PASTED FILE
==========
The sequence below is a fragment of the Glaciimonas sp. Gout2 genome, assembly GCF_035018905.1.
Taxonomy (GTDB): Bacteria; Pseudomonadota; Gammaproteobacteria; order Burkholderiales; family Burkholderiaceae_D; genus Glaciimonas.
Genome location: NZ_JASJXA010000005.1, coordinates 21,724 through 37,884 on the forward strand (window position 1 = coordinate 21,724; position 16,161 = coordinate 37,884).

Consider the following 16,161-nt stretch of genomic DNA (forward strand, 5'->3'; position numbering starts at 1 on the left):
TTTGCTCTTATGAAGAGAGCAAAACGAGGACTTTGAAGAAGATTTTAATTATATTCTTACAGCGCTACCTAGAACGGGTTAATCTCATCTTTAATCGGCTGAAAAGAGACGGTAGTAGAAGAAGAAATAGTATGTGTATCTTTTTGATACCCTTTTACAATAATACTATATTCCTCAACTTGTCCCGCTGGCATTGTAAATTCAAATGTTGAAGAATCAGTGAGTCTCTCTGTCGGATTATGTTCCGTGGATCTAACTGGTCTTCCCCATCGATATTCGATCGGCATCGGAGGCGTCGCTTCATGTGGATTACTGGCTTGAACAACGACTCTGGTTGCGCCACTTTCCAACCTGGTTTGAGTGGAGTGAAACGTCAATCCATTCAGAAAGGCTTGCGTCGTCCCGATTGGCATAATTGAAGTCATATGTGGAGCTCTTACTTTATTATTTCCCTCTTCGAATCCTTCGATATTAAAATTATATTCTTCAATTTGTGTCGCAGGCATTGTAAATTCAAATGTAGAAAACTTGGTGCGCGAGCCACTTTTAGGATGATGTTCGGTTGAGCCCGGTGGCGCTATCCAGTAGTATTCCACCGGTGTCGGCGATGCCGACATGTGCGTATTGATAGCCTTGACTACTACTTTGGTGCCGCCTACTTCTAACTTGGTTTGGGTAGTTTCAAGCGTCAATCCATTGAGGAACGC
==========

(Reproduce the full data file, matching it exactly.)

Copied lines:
The sequence below is a fragment of the Glaciimonas sp. Gout2 genome, assembly GCF_035018905.1.
Taxonomy (GTDB): Bacteria; Pseudomonadota; Gammaproteobacteria; order Burkholderiales; family Burkholderiaceae_D; genus Glaciimonas.
Genome location: NZ_JASJXA010000005.1, coordinates 21,724 through 37,884 on the forward strand (window position 1 = coordinate 21,724; position 16,161 = coordinate 37,884).

Consider the following 16,161-nt stretch of genomic DNA (forward strand, 5'->3'; position numbering starts at 1 on the left):
TTTGCTCTTATGAAGAGAGCAAAACGAGGACTTTGAAGAAGATTTTAATTATATTCTTACAGCGCTACCTAGAACGGGTTAATCTCATCTTTAATCGGCTGAAAAGAGACGGTAGTAGAAGAAGAAATAGTATGTGTATCTTTTTGATACCCTTTTACAATAATACTATATTCCTCAACTTGTCCCGCTGGCATTGTAAATTCAAATGTTGAAGAATCAGTGAGTCTCTCTGTCGGATTATGTTCCGTGGATCTAACTGGTCTTCCCCATCGATATTCGATCGGCATCGGAGGCGTCGCTTCATGTGGATTACTGGCTTGAACAACGACTCTGGTTGCGCCACTTTCCAACCTGGTTTGAGTGGAGTGAAACGTCAATCCATTCAGAAAGGCTTGCGTCGTCCCGATTGGCATAATTGAAGTCATATGTGGAGCTCTTACTTTATTATTTCCCTCTTCGAATCCTTCGATATTAAAATTATATTCTTCAATTTGTGTCGCAGGCATTGTAAATTCAAATGTAGAAAACTTGGTGCGCGAGCCACTTTTAGGATGATGTTCGGTTGAGCCCGGTGGCGCTATCCAGTAGTATTCCACCGGTGTCGGCGATGCCGACATGTGCGTATTGATAGCCTTGACTACTACTTTGGTGCCGCCTACTTCTAACTTGGTTTGGGTAGTTTCAAGCGTCAATCCATTGAGGAACGC